Craigslist — a giant cash machine

Thinking about how much money Craigslist could potentially make — if it wanted to — still boggles the mind. I came across a little item from Bloomberg about Craigslist adding fees in four more major cities: $25 for professional job listings in Boston, San Diego, Seattle and Washington. And what is that expected to do to revenues at the company? Um, let’s see… would you believe it could boost them to $50-million next year, or double what they were last year?

Consider this: Adding those four cities makes for just eight cities out of the 57 or so that Craigslist currently operates in (although some of those are relatively small). And those fees are only for professional job and (in New York) real estate listings. In fact, Craig has said his major impetus in adding fees is simply to cut down on the amount of listing spam. Adding fees for jobs in a few more cities, or for real estate in a few more cities, could theoretically boost Craigslist’s revenue by another $50-million or so.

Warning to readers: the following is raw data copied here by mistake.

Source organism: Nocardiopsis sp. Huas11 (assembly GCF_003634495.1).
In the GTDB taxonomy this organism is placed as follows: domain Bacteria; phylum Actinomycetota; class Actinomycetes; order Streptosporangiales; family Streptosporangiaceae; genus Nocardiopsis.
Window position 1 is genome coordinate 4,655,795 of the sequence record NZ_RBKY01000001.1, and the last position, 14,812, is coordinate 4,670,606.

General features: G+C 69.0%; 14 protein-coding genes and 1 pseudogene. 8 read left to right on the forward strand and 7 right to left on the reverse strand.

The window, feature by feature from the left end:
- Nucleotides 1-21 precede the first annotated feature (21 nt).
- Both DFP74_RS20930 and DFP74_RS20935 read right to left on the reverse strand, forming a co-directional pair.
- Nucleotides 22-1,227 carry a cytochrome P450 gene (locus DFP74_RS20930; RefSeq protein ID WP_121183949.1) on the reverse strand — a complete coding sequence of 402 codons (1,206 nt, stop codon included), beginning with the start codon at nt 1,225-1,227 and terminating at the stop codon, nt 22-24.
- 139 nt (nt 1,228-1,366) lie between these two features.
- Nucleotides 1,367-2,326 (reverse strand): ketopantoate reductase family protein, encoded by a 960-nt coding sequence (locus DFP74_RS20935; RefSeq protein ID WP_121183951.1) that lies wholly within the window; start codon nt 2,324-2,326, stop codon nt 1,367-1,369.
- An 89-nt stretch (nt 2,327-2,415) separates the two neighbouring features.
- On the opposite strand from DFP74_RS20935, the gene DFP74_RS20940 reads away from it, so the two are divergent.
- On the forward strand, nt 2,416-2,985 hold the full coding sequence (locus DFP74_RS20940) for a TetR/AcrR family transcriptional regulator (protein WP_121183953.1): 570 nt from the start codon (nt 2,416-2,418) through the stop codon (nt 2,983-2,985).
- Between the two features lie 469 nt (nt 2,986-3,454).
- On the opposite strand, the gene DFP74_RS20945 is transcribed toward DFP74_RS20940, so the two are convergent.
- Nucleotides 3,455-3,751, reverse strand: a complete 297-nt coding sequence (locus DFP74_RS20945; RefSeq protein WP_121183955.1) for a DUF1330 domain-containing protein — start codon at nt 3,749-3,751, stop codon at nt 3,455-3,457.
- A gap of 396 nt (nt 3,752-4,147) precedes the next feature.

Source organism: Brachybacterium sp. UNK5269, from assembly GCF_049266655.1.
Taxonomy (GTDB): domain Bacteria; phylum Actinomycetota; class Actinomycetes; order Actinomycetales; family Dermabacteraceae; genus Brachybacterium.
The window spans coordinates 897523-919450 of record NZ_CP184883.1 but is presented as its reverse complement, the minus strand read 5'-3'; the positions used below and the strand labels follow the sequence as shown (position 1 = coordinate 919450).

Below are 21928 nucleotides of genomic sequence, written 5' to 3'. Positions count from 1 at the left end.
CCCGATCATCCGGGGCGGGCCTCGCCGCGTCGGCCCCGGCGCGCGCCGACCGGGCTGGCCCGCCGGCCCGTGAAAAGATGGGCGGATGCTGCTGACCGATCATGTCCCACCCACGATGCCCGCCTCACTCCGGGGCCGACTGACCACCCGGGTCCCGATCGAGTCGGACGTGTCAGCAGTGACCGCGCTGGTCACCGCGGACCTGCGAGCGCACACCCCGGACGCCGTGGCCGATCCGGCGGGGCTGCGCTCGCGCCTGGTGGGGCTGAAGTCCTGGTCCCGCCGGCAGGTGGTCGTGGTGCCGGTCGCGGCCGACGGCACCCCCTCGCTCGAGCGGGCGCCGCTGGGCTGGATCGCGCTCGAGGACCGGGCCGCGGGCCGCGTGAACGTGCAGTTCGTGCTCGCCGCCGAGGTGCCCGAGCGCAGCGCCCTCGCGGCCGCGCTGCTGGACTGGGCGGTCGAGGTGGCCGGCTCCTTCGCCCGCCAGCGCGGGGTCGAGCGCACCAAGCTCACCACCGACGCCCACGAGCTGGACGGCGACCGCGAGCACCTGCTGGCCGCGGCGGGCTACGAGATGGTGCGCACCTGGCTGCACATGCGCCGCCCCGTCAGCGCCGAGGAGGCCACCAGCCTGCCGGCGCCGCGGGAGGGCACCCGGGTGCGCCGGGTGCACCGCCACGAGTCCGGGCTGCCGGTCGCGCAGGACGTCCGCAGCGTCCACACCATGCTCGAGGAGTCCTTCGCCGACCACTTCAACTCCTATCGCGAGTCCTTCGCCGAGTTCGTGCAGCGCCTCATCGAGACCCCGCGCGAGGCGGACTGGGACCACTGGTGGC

And those are fees that are $10 or $25, which is drastically cheaper than existing outlets. Bump up a fee here or there, add one here or there — just for professionals of course — and it doesn’t take long before it’s pulling in revenue of $200-million or so, without even trying. Some think it could get significantly larger than that. Oh yes, and one more thing: This company has a staff of just 14 22 people, and costs that are probably in the $5-million range at the outside.

Is it any wonder Craig’s main job right now is fighting off venture capitalists? Too bad he isn’t interested in money. And as Haydn points out in a comment here, pushing the money thing too far would no doubt wreck much of what makes Craigslist unique. PaidContent has some more on Craigslist revenues here.


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